streetscape

Economic rebirth in Indiana downtowns can be a two-way street – literally.

Hoosier cities are spending millions to convert one-way main streets into two-way arteries.

The change can help boost the local economy, but it can also be hard on small businesses, like the one John von Erdmansdorff runs in West Lafayette.

Von Erdmansdorff is a local legend who’s spent almost 50 years selling all kinds of treasures out of his row of stores, Von’s Shops, on State Street.

Chris Morisse Vizza

Drivers can expect to see more of the large green and white directional signs that have recently popped up around Lafayette.

Economic Development Director Dennis Carson says the city plans to install more of the signs that are designed to point people to major destinations like Columbian Park, and music and arts venues.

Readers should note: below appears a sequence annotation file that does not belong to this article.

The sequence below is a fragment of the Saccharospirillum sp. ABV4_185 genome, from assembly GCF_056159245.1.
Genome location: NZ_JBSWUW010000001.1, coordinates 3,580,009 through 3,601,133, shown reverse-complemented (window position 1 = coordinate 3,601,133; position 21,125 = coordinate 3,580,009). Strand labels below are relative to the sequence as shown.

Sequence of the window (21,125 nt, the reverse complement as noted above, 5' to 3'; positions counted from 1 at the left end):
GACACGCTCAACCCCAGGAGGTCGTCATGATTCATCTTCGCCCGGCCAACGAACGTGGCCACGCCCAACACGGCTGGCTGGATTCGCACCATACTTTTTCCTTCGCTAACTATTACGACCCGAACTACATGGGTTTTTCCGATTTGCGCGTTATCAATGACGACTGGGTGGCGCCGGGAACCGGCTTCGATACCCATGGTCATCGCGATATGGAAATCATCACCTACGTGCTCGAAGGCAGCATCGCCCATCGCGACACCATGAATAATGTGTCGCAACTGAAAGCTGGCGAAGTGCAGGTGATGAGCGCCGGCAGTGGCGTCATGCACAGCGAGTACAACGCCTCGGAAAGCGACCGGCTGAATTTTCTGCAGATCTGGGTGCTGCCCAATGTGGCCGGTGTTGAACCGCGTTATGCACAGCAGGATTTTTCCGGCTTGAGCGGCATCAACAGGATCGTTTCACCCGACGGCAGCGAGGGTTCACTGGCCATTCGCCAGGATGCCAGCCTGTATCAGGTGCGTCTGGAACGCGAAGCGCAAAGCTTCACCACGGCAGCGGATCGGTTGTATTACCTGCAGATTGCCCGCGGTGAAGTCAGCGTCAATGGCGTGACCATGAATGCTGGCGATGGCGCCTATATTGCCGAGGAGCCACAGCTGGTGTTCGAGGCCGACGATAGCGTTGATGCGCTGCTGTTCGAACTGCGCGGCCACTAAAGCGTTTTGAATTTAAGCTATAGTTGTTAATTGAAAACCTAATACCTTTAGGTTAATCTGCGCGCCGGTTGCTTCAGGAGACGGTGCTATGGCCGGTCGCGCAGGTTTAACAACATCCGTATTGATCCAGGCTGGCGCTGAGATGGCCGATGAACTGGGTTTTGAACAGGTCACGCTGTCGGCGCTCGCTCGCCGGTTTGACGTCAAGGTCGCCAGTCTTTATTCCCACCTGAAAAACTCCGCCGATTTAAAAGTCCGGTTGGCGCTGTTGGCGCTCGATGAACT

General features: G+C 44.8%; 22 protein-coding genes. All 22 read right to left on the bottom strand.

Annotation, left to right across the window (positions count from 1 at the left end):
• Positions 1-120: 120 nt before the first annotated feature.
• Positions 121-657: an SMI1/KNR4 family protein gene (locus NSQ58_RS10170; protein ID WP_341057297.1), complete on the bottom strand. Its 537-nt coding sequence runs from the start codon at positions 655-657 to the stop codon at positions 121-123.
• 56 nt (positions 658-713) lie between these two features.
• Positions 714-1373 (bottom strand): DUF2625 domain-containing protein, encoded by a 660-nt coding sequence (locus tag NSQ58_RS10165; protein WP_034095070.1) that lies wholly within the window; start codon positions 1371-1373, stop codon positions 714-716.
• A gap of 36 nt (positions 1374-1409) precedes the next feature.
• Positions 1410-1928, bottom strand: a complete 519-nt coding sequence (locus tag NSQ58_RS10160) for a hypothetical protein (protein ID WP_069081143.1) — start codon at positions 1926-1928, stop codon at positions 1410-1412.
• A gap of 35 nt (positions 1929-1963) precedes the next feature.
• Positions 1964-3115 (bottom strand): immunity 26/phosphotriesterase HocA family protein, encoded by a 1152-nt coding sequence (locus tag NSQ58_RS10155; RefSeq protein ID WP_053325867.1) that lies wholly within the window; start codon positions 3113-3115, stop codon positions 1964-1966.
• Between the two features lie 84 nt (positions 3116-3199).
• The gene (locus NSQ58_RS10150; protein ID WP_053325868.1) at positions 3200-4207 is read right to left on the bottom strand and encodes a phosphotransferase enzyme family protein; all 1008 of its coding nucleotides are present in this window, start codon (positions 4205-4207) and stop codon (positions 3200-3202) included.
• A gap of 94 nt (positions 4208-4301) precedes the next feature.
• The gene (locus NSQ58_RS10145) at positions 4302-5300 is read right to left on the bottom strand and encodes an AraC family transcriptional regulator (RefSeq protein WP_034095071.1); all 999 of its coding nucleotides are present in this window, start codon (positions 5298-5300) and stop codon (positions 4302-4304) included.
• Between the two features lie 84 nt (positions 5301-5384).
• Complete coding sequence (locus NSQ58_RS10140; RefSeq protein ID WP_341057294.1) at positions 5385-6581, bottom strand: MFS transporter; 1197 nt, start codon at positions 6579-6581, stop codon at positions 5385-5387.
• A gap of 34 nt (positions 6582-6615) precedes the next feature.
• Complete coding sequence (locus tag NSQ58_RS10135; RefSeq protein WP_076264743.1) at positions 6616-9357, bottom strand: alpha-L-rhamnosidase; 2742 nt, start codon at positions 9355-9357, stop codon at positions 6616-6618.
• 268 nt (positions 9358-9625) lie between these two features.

Chris Morisse Vizza

Amid the dust and slow moving construction equipment, downtown Lafayette visitors will see bright orange and blue signs emblazoned with the message “Open For Business.”

It's the heart of a city-led marketing campaign to keep customers and merchants informed -- and concerns to a minimum -- as crews widen sidewalks and install decorative lighting, planters and other amenities on sections of Main Street.

Lafayette Planning Millions In Streetscape Improvements

Jun 8, 2015
kdemerly / https://www.flickr.com/photos/kdemerly/

The city of Lafayette will spend up to seven-million dollars in the next several months to replace sidewalks, curbs, and gutters along several downtown streets.

Economic Development director Dennis Carson says streetscape improvements began in 2005, mainly around the courthouse square.

They’ve since expanded the projects to include more of downtown.

Carson says it’s a way to do more than just fix deteriorating infrastructure.